Michigan has a new coach this season, but the results seem very familiar.

Paul Wong
Even after six consecutive losses, senior center Chris Young still insists that the Michigan program is in better shape than at the end of last season, when the Wolverines finished 10-18. (DANNY MOLOSHOK/Daily)

The Wolverines hold nearly an identical record (10-17) and equally poor rankings in several key statistical categories. But Michigan tri-captain Chris Young feels that the Wolverines are “a lot better than last year’s team.”

What could make the senior center feel so positive about a team that is one loss shy of tying last year’s dismal 10-18 mark – its worst finish in nearly two decades?

“Guys are so much more into the game than last year,” said Young, who late last season admitted that he thought his Wolverines quit trying. “Last year, we wouldn’t bring that intensity at all in a 40-minute game. And now we’re playing it for 20-25 minutes, and even longer.”

Several Wolverines have pointed to the fact that there’s been much better leadership and trust this season. These are less tangible, but they’re signs that the program is going in the right direction.

“It was more separated last year, and some guys wanted to go out and do things on their own,” Michigan junior guard Gavin Groninger said.

Players said that practices have improved dramatically since the departure of former coach Brian Ellerbe, whom they said often did not have a plan for practice.

But energetic and spirited workouts haven’t translated into success during games this season.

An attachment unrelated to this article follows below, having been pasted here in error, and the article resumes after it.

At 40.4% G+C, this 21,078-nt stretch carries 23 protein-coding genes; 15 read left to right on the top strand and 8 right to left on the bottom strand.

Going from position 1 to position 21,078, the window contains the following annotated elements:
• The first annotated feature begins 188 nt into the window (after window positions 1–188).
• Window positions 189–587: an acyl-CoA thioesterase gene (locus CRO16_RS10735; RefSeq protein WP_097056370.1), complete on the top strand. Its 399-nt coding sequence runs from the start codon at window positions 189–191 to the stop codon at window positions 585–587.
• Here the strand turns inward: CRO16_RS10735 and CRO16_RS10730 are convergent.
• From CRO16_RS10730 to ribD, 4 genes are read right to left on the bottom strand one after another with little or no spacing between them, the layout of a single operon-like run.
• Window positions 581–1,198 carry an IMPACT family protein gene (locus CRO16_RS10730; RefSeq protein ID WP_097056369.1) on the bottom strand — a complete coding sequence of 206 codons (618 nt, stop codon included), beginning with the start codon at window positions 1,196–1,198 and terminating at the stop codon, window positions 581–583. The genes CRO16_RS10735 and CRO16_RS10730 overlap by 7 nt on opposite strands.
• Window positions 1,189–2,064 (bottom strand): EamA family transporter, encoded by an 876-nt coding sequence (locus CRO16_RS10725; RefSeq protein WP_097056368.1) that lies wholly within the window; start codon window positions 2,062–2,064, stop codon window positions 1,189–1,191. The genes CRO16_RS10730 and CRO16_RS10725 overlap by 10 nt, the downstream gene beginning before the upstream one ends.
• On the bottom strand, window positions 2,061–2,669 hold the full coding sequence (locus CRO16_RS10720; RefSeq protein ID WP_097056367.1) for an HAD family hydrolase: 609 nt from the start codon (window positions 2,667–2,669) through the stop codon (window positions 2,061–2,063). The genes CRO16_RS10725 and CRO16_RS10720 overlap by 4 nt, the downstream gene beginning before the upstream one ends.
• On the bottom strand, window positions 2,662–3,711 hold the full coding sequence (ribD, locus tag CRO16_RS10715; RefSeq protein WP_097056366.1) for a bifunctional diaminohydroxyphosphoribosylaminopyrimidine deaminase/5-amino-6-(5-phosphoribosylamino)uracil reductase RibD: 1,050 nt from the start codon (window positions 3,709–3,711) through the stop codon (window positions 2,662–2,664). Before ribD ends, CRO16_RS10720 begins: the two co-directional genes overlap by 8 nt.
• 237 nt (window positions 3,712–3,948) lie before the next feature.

Granted, Michigan does have one more Big Ten win this year, but the Wolverines still finished in 10th place in the conference and last in several important statistical categories.

For example, first-year coach Tommy Amaker claimed that a newly inspired effort on the defensive end would be one of the pillars to his program. While there has been improved effort and intensity, Michigan still finished in last place in the Big Ten in scoring defense, field-goal percentage defense, 3-point field goal percentage defense and steals.

But Young said that these numbers are deceiving, as he sees a lot of improvement on the defensive end.

Last year, “we had no sense of help-side,” Young said. “Now we have guys in the passing lanes, we got guys helping other guys. And it’s like, ‘dang we’re still not winning.’

“It’s just frustrating that we’ve made so many improvements – just on the defensive end alone from last year – and yet we’re still not able to put together a win.”

Offensively, the Wolverines have proved to be just as inept. Michigan finished last in assists, ninth in scoring offense, 10th in field goal percentage and last in assist-to-turnover ratio.

“We just need to put the damn ball in the basket,” Amaker said.

In the few categories Michigan improved upon from last season – scoring defense, scoring margin, steals and free throw shooting – the Wolverines finished last in the conference in all of them except for an impressive second-place performance from the charity stripe.

But Young said that each Wolverine is more “invested” in the team, spending more hours before practice to improve themselves than ever before.

“We played well against all the top teams in the league,” Young said. “Granted, the final scores haven’t really reflected it. But we showed a lot of effort and played pretty well for at least half the game.

“And that showed that we can play with pretty much anybody.”

But the Wolverines have a chance to turn things around and create a springboard for next season in the conference tournament, starting tomorrow at 4:30 p.m., when they take on Northwestern in what Amaker calls a “winnable game.”

“There’s new hope, new life,” Amaker said. “You never know when you can make your mark.”

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